The professional indemnity insurer of an insolvent law firm is not required to repay the £581,000 a disbursement funder lost due to the firm’s breach of contract, the Supreme Court has ruled.
Overturning the Court of Appeal and restoring the original decision of His Honour Judge Waksman QC, the court ruled 4-1 that the contract fell within the ‘debts and trading liabilities’ exclusion contained in the minimum terms and conditions (MTC) laid down by the Solicitors Regulation Authority.
In Impact Funding Solutions Limited (Respondent) v AIG Europe Insurance Ltd (formerly known as Chartis Insurance (UK) Ltd) (Appellant)  UKSC 57, AIG provided insurance to a firm of solicitors called Barrington, which acted in ‘no win, no fee’ personal injury claims. Its clients would take out loans with Impact to cover upfront disbursement costs, such as medical experts’ fees.
Impact agreed with Barrington that it would offer a credit facility to Barrington’s clients, but it was not obliged actually to advance loan money. Barrington breached its contract with Impact by being negligent in its assessment of the claims it took on and by misapplying some of the money which was advanced by Impact for disbursements.
Barrington went insolvent and Impact sought an indemnity from AIG for the £581,000 it lost in loans that were not repaid. AIG argued that it did not have to pay because Barrington’s liability to Impact was caught by the exclusion clause in the MTC.
The policy provided that AIG would pay on behalf of any insured “all loss resulting from any claim for any civil liability of the insured which arises from the performance or failure to perform legal services”.
The exclusion included any claim or loss arising out of “breach by any insured of the terms of any contract or arrangement for the supply to, or use by, any insured of goods or services in the course of providing legal services”.
The Supreme Court had to decide whether the disbursements funding master agreement (DFMA) fell within the exclusion clause, and, if so, whether it was necessary to imply a restriction into the clause limiting its effect in order to make it consistent with the purpose of the policy.
Giving the lead judgment, Lord Hodge – with whom Lord Mance, Lord Sumption and Lord Toulson agreed – ruled: “The provision of loans to Barrington’s clients as envisaged by the DFMA was undoubtedly the provision of financial services to the clients. But were the DFMA and the resulting loans to clients also a service which Impact provided to Barrington? In my view they were.”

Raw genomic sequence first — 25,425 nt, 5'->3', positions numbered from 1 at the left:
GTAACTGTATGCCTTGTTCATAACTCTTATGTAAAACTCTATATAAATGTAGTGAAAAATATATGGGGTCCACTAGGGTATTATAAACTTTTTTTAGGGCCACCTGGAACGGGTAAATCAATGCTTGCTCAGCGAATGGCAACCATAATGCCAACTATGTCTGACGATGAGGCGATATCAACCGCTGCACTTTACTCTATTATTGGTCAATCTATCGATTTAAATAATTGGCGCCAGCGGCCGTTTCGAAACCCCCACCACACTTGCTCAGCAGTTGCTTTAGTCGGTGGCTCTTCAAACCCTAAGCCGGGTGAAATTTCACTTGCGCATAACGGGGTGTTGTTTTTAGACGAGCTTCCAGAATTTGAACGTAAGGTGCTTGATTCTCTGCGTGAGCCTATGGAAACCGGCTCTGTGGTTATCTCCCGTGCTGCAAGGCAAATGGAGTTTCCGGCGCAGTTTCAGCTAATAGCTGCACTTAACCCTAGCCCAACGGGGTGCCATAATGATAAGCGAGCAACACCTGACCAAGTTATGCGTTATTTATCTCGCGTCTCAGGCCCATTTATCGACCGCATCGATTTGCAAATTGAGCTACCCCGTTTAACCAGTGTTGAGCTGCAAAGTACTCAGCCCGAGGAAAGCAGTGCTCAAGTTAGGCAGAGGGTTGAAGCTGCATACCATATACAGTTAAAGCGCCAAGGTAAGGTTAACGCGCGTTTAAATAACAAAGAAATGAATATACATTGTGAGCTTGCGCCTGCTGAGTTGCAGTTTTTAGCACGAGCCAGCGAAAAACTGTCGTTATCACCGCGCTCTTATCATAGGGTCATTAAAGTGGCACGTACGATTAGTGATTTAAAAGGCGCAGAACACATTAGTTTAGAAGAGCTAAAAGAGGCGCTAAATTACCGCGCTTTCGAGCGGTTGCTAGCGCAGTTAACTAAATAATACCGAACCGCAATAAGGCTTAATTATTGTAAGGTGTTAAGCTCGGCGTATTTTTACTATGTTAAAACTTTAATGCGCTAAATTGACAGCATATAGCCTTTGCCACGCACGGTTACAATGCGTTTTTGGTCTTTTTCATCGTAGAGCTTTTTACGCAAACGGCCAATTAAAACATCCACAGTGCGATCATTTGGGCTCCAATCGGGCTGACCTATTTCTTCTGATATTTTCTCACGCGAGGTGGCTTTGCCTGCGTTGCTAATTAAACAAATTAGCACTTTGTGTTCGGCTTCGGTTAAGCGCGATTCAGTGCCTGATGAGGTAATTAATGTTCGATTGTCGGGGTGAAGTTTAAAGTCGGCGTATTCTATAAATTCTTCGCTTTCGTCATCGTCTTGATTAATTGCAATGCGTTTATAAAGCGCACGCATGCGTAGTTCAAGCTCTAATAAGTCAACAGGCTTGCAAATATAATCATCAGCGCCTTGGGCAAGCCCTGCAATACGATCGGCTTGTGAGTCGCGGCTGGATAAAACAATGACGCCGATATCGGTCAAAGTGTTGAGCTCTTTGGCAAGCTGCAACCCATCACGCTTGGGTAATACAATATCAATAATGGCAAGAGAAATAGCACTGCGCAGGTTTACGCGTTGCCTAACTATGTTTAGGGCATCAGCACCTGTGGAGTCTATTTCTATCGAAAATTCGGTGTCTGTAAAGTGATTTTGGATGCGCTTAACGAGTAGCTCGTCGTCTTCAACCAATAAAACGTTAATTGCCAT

Among the reasons for this were that Barrington contracted as a principal with Impact and not as agent for its clients and that Barrington clearly obtained a benefit from the funding of its disbursements.
“I therefore conclude that the DFMA was a contract for the supply of services to Barrington. Impact contracted to supply those services to Barrington in the course of Barrington’s provision of legal services. Impact’s claim against Barrington arose out of the latter’s breach of that contract. Prima facie, therefore, the exclusion… applies to defeat Impact’s claim against AIG, unless there is a basis for implying a restriction into that exclusion.”
Lord Hodge said there was no such basis. The Supreme Court had previously ruled that a term would be implied into a detailed contract only if, on an objective assessment of the terms of the contract, the term to be implied was necessary to give the contract business efficacy or was so obvious that it went without saying.”
But as Impact’s cause of action under the DFMA was an independent one – rather than derived from the clients’ claims – “excluding such a claim creates no incoherence in the policy”.
Rather, he continued, the exclusion was consistent with the purpose of the policy, which was to protect clients, rather than third parties (except in cases of negligence or breach of undertaking).
In a concurring judgment, Lord Toulson said: “Barrington and Impact made a commercial agreement as principals for their mutual benefit, as well as for the benefit of Barrington’s clients. Impact was not a client or quasi-client of Barrington, and the promise by Barrington which led to the judgment obtained by Impact was part of the commercial bargain struck by them.
“It did not resemble a solicitor’s professional undertaking as ordinarily understood, and it falls aptly within the description of a ‘trading liability’ which the minimum terms were not intended to cover.”
In a dissenting judgment, Lord Carnwath said he would have dismissed the appeal because the essential service provided by the DFMA was the provision of loans to Barrington’s clients, rather than the firm.
We reported earlier this month that Impact Funding was planning to delist from AIM as it awaited the outcome of the case.
There is to be a second Supreme Court ruling on the MTC in due course, again involving AIG but this time on the aggregation clause. The hearing was held earlier this month.